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Fast food restaurants like McDonald’s have thrived in Qatar, but now more residents are considering healthier options.
Fast food restaurants like McDonald’s have thrived in Qatar, but now more residents are considering healthier options.

Dieting a new trend among obese, diabetic Qataris

Just as Doha's businesses have filled the demand for global fast food, they are also leaping at the chance to appeal to the newly health conscious.

DOHA // By noon in Qatar's newest malls, the Starbucks and Costa are buzzing with patrons. They sip sugary coffee mixes and enjoy cakes as snacks — a tide-over for lunch later.

"It's really painful sometimes to watch," says Katie El Nahas, a dietician with the Qatar Diabetes Association. "They are eating so many calories and they're not aware."

As Doha has grown in recent years, so have its residents. Western restaurant chains have taken off, lifestyles have become more sedentary, and waistlines have expanded accordingly. A survey released by Qatar's Supreme Council for Health last week found that 70 per cent of the population is overweight, with 41.4 per cent obese.

Recently, however, a different kind of western trend has emerged in Qatar: dieting. Just as businesses have filled the demand for global fast food, they've also leapt at the chance to appeal to the newly health conscious.

Across from the coffee shops in Doha's City Centre mall, a non-fat frozen yogurt shop offers low-calorie snacks. The nearby Carrefour boasts an aisle with diet foods.

"Customers' shopping trends have changed over the years," says Ralph El Kahi of Spinneys, the British grocery store chain that has two stores in Qatar. Demand for health products is rising, he says. "The sugar free or zero fat in addition to the gluten-free products, oat range, natural compositions … we carry them all."

There are no statistics available, and the diet market is, by most estimations, quite small. But its potential is certainly great, as the few gyms and food businesses that have tapped it have already found.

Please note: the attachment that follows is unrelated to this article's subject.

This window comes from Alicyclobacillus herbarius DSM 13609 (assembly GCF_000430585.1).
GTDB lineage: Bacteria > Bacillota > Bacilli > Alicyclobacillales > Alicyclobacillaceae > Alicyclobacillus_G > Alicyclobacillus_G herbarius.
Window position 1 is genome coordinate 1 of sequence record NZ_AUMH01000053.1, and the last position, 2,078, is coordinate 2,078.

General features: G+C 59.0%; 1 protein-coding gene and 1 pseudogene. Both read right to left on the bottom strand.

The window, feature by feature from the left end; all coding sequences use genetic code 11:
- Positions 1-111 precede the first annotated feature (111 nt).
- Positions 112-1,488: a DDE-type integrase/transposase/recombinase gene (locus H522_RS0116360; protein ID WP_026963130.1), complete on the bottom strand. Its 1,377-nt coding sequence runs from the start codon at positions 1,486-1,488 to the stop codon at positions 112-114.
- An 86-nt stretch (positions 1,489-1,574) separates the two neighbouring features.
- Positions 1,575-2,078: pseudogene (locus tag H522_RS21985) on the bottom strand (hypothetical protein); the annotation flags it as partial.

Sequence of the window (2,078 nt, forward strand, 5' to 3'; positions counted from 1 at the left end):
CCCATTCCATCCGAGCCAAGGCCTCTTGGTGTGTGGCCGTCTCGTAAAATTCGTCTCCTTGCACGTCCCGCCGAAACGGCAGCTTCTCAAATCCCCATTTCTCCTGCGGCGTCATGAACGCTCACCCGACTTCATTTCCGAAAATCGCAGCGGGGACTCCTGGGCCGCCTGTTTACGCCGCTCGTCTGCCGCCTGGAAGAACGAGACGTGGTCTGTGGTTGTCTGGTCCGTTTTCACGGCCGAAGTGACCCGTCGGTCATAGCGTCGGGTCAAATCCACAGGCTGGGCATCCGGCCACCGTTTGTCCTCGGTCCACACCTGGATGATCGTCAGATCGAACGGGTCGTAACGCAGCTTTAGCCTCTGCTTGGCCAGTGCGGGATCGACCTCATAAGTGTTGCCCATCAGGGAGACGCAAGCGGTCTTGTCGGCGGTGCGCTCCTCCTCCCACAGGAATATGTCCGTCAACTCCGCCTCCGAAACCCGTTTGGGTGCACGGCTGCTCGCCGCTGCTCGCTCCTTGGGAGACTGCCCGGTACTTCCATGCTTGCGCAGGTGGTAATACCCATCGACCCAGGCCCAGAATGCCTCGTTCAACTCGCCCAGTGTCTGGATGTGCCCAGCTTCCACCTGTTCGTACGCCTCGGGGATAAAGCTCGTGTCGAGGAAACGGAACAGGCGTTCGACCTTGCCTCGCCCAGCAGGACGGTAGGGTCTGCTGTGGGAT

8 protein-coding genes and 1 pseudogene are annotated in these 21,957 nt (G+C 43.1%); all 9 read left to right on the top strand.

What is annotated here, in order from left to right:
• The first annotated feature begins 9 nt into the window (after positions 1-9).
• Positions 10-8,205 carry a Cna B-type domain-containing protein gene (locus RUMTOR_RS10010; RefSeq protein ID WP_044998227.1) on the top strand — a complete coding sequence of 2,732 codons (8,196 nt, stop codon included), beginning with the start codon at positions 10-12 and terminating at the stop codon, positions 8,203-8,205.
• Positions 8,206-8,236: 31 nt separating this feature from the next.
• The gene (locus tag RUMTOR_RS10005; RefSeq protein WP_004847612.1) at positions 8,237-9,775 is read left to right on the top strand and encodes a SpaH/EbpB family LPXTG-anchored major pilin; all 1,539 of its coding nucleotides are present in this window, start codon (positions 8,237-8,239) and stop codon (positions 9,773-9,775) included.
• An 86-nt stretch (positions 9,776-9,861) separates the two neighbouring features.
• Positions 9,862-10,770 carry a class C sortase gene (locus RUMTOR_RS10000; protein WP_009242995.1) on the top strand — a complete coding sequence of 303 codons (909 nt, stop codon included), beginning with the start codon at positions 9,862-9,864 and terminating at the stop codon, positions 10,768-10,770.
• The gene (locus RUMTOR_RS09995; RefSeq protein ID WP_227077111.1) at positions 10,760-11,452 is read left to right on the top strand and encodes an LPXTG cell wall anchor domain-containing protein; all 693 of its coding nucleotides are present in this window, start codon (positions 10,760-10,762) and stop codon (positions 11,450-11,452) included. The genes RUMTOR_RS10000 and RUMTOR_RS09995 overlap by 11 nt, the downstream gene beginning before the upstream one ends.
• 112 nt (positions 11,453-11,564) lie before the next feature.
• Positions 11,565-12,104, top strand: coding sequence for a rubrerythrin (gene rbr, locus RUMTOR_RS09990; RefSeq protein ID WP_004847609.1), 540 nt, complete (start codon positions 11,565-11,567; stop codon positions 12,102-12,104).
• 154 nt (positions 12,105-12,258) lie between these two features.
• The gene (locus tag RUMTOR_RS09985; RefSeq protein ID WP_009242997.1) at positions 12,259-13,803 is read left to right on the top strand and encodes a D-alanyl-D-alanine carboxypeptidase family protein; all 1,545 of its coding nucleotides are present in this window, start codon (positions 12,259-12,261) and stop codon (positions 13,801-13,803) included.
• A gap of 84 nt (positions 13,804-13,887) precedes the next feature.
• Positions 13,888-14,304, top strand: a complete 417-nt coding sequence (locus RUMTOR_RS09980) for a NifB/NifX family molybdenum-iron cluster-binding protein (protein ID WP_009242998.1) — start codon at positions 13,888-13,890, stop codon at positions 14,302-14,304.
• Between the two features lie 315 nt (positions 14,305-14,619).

"With the younger generation, [ideas about health] are starting to change. They want to look slender, they want to look good," says Sharoud Al Jundi Matthis, programme manager at the Qatar Diabetes Association. "Now, it's starting to happen that the healthier fast food places are coming in."

The same Supreme Health Council survey found that roughly half of all Qataris exhibit at least three of five measured risk factors - excess weight, smoking, and poor diet - for diabetes and other obesity-related conditions, such as cardiovascular disease.

As elsewhere worldwide, poor diet and sedentary lifestyles are largely to blame. Fewer than one out of 10 Qataris are estimated to meet dietary recommendations for fruit and vegetable consumption every day. About three-fourths do not exercise.

The prevalence of chronic conditions is having some impact on changing mentalities, Mr Matthis says.

Businesses that have managed to fit a measure of health into those already-formed habits have done well.

One example is the success of Edible Arrangements, an American franchise that has two locations in Doha, with plans for another. The company cuts fruits such as melons and strawberries into shapes to form edible gift baskets.

"Before, a Qatari used to give chocolates or cakes when they visited friends," says Moheb Yousef, who runs the franchises. "The main idea is you should now give fruit as a gift." He says that despite Qatar's heavy expatriate population, 80 per cent of his customers are local.

Gyms are another beneficiary of the slow, steady shift in mentalities.

During the night-time hours of Ramadan, dozens of residents of Wakrah, a suburb of Doha, flooded into a newly built gym for a new post-Iftar ritual. "Before, no one cared about their weight or working out," said Ali A Al Muftah, managing director of the Anytime Fitness centre. "But now they have realised that health matters."

Mr Al Muftah's gym became so popular during the holy month that he offered Ramadan-long memberships. Clients are not just joining the club; they actually show up. The gym estimates that between a fourth and half of its members use it every day.

He plans to open an additional gym - six times larger — in the coming months.

Mr Al Muftah also hopes to move more directly into the diet business by expanding into another segment of the market, introducing a meal supplement programme for its customers. Gym and store owners as well as public-health experts acknowledge that its customer base is still relatively small.

But education programs might be able to change that in the coming years. The focus of the Qatar Diabetes Association, for example, is on education. "We work on the younger generation, where we can change attitudes," says Mr Matthis.

The country's Supreme Health Council, with input from the Qatar Diabetes Association, is also working to build new dietary guidelines for school cafeterias. The country has forced soda and sweets machines out of schools.

But as more food chains pay attention to health, the options for dieters, both young and old, are on the rise.


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